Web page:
- There is no single ‘lesion’ within the eye that defines glaucoma. Instead, diagnosing glaucoma requires the integration of clinical findings including careful examination of the optic nerve head and visual fields for characteristic, concordant signs. The combinatory process also includes the consideration of risk factors for glaucoma, which may lead a clinician to lean towards or away from glaucoma.
- Several risk factors have been identified to contribute to development. Perform a comprehensive examination of the disc on all patients, followed by the application of risk factors to guide review and management.
- There is now less emphasis on quantitative ‘cut-off’ values, e.g. cup-disc ratio, intraocular pressure, an absolute ‘number’ of signs of glaucoma present, and more emphasis on concordance of structure (integrity of neural tissue) and function (retinal nerve fibre layer bundle visual field defects.)
- There is now less emphasis on prescriptive intraocular pressure reduction treatment targets and mandated follow-up plans and more emphasis on individualising the treatment plan based on patient characteristics (e.g. demographics) and disease trajectory.
- There is now less emphasis on soft signs of glaucoma – disc haemorrhages, peripapillary atrophy, and other risk factors – as diagnostic markers of glaucoma and more emphasis on high-quality examination techniques and data-driven diagnoses (e.g. more follow-up examinations, intraocular pressure profiling.)
- There is now less emphasis on glaucoma as the foremost diagnosis of optic nerve head disease and more emphasis on glaucoma as a diagnosis of exclusion, and clinicians need to rule out all other possible optic nerve head or neurological conditions.
Glaucoma affects more than 300,000 Australians with half unaware they have it because they haven’t had a comprehensive eye exam. In Australia cases are expected to increase to 379,000 in 2025 when costs are estimated to reach up to $4.3 billion.
Known as the ‘silent thief of sight’ glaucoma develops slowly for most people, and a considerable amount of peripheral vision may be lost before the problem becomes apparent. There is no cure and vision loss is irreversible, making early detection and treatment key to saving sight.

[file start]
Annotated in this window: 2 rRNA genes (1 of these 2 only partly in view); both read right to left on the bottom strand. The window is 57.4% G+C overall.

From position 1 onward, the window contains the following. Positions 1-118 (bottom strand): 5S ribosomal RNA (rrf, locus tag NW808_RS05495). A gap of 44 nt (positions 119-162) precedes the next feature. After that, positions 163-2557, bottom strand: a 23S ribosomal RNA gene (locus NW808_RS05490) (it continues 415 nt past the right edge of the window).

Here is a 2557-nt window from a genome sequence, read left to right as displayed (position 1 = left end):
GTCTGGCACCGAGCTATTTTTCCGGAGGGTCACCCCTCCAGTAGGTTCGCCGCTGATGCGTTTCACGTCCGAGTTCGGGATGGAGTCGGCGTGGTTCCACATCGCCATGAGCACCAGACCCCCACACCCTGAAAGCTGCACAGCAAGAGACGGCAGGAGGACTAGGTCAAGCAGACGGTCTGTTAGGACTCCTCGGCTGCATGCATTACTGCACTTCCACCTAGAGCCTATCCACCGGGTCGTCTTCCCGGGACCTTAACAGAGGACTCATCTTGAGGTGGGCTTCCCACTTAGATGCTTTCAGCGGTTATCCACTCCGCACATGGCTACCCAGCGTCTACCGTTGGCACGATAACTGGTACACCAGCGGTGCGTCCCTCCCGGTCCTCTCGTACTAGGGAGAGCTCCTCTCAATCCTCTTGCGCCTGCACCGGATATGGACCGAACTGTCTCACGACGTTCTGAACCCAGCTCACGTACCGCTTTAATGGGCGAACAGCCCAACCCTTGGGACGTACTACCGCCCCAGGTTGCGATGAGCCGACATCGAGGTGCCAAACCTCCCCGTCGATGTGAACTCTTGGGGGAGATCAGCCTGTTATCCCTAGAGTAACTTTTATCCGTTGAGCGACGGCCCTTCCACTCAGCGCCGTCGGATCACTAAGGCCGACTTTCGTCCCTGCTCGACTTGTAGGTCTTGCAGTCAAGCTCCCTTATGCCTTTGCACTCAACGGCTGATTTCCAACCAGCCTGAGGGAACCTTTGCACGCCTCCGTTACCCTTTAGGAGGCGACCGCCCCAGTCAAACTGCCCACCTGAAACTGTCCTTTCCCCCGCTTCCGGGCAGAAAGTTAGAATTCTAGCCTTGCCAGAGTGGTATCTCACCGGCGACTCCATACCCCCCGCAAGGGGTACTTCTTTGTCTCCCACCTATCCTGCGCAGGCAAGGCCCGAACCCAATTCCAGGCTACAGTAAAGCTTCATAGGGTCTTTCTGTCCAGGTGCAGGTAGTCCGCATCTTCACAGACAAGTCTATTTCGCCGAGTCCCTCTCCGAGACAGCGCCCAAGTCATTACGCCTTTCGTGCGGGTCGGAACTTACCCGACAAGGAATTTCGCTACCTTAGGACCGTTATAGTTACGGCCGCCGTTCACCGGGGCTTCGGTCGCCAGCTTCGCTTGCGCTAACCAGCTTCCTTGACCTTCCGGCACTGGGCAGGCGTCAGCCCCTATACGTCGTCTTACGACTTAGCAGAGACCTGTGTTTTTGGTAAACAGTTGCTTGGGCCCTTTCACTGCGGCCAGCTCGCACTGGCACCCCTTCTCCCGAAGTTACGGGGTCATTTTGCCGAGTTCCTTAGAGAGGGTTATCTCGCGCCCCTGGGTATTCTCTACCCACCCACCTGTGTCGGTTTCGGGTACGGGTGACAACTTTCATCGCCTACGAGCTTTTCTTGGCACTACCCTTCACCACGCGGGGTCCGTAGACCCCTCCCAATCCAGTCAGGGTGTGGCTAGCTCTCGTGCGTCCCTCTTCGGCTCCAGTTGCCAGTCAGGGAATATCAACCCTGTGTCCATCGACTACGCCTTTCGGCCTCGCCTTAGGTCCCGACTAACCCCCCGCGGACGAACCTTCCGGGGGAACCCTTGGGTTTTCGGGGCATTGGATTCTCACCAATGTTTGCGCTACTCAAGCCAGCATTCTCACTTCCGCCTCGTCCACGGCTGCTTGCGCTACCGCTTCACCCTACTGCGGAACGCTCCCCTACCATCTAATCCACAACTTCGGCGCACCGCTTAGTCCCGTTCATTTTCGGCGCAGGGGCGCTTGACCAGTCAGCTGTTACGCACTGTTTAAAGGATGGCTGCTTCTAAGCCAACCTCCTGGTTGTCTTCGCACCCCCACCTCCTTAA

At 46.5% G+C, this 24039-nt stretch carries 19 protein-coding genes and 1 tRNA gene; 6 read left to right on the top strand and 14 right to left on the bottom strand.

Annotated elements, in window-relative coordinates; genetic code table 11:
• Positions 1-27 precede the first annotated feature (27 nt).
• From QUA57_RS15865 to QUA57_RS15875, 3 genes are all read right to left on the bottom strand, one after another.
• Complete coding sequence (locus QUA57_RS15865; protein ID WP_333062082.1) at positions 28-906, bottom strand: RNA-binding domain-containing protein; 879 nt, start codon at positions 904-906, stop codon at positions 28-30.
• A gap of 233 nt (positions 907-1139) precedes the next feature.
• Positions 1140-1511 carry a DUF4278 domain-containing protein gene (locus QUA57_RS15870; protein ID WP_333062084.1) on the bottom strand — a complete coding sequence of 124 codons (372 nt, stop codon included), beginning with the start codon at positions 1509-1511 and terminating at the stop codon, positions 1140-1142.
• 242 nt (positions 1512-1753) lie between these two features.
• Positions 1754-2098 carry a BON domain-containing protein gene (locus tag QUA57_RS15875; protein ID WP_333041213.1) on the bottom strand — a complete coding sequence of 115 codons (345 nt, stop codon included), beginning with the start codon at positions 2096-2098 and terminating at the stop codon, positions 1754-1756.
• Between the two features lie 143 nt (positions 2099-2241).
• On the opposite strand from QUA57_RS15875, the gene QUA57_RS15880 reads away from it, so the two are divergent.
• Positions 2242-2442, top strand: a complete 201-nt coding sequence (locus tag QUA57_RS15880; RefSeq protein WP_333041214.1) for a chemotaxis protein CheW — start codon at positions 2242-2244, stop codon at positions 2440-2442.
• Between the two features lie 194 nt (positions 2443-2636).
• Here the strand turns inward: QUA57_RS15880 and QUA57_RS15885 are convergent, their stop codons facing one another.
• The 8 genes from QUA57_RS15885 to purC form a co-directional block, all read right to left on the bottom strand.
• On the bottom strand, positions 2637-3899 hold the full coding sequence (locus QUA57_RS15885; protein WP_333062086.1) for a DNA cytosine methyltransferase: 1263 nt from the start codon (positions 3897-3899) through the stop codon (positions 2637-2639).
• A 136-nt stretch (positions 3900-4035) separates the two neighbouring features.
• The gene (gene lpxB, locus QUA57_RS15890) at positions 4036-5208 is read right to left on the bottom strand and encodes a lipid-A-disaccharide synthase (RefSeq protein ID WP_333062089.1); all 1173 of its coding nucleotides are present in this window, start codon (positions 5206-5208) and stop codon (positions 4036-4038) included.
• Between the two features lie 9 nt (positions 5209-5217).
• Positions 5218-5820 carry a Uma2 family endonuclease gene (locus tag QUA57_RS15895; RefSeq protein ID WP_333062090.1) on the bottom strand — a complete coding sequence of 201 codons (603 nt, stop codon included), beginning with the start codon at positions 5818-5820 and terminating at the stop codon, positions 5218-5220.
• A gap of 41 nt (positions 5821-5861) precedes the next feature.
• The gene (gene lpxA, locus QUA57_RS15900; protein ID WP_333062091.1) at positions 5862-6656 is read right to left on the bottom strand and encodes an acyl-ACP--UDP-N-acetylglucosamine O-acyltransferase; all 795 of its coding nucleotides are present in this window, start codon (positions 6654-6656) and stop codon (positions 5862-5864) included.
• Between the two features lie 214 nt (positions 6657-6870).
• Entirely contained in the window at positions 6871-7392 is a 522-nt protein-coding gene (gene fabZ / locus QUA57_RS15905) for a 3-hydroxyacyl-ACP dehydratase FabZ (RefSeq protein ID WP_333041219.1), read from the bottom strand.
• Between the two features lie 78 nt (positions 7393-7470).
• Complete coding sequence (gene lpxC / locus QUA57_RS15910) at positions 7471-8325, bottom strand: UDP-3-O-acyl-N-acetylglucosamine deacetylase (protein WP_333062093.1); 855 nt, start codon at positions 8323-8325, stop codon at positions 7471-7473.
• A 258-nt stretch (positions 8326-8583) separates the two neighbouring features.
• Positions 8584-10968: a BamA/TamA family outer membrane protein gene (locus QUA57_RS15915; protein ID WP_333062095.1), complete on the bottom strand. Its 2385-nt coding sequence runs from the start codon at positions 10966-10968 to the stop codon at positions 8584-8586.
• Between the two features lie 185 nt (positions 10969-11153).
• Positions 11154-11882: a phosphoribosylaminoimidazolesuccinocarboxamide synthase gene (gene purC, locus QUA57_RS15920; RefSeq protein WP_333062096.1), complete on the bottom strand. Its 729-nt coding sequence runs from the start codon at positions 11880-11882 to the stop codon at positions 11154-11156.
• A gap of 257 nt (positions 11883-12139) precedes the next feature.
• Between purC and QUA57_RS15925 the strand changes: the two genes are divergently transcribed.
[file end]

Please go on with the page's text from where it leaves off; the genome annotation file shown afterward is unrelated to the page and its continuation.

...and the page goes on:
The guide says, “As primary eye care practitioners, optometrists are ideally positioned to detect patients who have risk factors for glaucoma during routine eye examination. It is the responsibility of all optometrists, whether therapeutically endorsed or not, to detect glaucoma suspects and those with glaucoma at routine eye examinations.”
The new glaucoma guide’s working group comprised: Cassandra Haines – Co-Chair – Optometry Australia Policy and Advocacy Advisor, Optometry Victoria/SA Director; Kerryn Hart – Co-Chair – Optometry Australia Policy and Standards Advisor; Jack Phu – Literature review – Centre for Eye Health; Ben Ashby – Optometry Development Manager – Specsavers; James Armitage – Deakin University; Alan Burrow – Private Practitioner; Sandra Au – Queensland University of Technology; Cameron Dyson – Private Practitioner; Graham Lakkis – Private Practitioner; University of Melbourne; Leanne Nguyen – Private Practitioner; Thi Thi Nguyen – Flinders University; Murray Smith – Private Practitioner, Deputy President Optometry Australia, Optometry Victoria/SA Director.
Adapted and published with permission of Optometry Australia.